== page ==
STILL CRAZY AFTER ALL THESE YEARS
When Ted Chabasinski was six years old, New York City’s child “welfare” system took him from his foster parents and sent him to one of Bellevue Hospital’s psychiatric wards. There, as part of an experimental group of (eventually) several hundred children, almost all of them wards of the state, he was given a course of twenty shock treatments by one of the leading child psychiatrists of her day. (The profession hasn’t changed much since then, except it has even more power.) He was then shipped to a state hospital, where he spent the rest of his childhood.
Released at age seventeen, Ted went on to work his way through college, graduating with honors. Later, he served two stints in psychology graduate programs, but fortunately, it didn’t take. Eventually, he became a patients’ rights attorney, and is still an active member of the California State Bar.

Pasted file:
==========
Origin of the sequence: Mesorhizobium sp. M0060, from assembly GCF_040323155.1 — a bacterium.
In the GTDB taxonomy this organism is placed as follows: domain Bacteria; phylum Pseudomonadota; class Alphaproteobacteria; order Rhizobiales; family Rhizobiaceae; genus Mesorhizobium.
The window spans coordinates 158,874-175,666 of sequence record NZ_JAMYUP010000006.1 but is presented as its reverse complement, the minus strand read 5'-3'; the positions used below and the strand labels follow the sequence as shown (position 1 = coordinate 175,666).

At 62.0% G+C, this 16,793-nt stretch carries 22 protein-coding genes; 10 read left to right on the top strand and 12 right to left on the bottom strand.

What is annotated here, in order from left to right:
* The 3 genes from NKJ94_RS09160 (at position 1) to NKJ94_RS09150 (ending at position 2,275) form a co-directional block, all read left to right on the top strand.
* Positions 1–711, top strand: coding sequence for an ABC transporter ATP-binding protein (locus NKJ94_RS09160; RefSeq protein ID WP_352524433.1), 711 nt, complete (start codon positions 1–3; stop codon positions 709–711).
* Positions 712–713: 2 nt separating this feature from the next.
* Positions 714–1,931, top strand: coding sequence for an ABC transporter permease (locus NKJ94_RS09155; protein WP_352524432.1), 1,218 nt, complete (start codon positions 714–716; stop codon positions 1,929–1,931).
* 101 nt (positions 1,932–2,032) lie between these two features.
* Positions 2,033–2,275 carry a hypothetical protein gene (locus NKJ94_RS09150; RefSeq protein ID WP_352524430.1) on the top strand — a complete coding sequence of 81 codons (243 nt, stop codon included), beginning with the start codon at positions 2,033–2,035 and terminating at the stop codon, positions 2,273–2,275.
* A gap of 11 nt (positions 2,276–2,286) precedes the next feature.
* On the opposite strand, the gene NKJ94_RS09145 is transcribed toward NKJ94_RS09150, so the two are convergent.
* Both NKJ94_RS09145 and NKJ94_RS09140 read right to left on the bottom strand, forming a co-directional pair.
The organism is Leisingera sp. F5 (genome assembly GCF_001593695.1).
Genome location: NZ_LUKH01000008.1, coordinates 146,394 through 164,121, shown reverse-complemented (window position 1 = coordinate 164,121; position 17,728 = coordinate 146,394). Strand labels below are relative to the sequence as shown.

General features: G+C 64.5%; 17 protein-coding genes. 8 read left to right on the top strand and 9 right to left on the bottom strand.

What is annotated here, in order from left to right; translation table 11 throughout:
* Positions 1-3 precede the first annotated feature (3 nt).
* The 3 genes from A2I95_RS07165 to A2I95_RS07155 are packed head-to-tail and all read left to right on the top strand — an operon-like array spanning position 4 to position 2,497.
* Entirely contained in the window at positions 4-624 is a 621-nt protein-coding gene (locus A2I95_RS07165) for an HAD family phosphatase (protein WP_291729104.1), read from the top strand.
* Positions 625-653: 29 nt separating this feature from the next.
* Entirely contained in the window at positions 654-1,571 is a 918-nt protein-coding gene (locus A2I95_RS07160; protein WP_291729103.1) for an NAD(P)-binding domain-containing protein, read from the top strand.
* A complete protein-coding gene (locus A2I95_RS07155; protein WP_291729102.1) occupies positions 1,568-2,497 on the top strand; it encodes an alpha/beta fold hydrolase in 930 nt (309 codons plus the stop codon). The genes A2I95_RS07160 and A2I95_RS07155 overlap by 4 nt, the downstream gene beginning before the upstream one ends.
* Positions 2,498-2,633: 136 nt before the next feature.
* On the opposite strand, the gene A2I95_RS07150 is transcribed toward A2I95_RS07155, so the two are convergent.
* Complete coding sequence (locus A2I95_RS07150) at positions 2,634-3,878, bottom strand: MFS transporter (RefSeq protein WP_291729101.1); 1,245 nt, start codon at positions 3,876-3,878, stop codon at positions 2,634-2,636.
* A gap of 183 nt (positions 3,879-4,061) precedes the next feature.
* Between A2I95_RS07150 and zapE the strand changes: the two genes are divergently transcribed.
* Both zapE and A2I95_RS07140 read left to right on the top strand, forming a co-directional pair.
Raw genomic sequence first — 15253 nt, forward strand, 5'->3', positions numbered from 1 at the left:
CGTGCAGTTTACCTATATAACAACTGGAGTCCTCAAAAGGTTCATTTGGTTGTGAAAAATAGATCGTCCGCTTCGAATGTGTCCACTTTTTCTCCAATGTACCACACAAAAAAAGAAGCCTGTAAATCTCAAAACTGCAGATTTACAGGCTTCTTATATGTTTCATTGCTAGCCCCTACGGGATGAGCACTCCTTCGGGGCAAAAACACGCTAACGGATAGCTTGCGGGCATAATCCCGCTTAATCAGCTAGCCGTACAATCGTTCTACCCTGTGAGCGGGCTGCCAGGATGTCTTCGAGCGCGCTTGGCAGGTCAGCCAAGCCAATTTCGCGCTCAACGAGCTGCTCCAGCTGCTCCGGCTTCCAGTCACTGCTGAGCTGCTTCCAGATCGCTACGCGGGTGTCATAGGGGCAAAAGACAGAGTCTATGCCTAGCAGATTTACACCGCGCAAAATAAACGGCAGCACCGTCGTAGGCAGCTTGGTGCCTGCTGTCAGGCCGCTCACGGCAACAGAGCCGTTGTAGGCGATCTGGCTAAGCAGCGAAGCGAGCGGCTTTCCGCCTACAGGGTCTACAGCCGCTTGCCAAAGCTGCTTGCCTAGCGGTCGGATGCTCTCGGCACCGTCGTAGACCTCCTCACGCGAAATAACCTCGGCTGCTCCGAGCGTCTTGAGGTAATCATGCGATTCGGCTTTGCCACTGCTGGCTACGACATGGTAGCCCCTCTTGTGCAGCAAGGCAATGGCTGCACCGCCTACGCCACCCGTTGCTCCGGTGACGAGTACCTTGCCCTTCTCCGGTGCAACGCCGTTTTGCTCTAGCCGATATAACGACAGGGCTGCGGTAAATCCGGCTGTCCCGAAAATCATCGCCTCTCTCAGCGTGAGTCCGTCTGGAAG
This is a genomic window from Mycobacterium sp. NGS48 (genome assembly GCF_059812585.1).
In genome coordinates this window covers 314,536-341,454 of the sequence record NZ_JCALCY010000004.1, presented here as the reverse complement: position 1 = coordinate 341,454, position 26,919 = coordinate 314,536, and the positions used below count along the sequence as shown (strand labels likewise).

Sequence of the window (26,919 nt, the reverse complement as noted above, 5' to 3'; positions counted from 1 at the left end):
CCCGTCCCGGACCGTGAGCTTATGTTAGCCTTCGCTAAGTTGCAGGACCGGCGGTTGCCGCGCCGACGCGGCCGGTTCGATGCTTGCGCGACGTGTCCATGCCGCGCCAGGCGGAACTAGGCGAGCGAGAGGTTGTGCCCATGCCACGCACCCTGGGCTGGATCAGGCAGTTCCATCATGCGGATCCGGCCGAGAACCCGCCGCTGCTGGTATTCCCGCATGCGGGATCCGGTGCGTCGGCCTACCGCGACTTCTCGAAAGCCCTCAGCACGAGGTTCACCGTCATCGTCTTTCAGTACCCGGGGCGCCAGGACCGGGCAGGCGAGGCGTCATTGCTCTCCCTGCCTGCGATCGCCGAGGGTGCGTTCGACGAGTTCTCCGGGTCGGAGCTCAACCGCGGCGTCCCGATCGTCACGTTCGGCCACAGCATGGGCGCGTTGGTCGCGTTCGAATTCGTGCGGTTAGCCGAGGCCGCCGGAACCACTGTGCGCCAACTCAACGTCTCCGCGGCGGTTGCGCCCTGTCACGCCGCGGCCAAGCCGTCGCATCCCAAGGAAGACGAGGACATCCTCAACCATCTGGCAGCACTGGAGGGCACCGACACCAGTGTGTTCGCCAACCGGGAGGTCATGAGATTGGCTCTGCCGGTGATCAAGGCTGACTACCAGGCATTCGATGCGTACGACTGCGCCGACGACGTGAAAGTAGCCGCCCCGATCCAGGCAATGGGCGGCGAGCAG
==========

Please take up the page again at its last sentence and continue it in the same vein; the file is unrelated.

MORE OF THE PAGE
He found out about what we then called the mental patients’ liberation movement in 1971, and has been active ever since in several cities in the U.S. and Canada. He is most proud of the campaign he led in his new home town, Berkeley, that persuaded our voters to ban shock treatment here.
Ted is 75, not young any more, but his life isn’t over yet, and he has rededicated himself to doing all he can so that what was done to him won’t happen to others.
Mad in America hosts blogs by a diverse group of writers. These posts are designed to serve as a public forum for a discussion—broadly speaking—of psychiatry and its treatments. The opinions expressed are the writers’ own.
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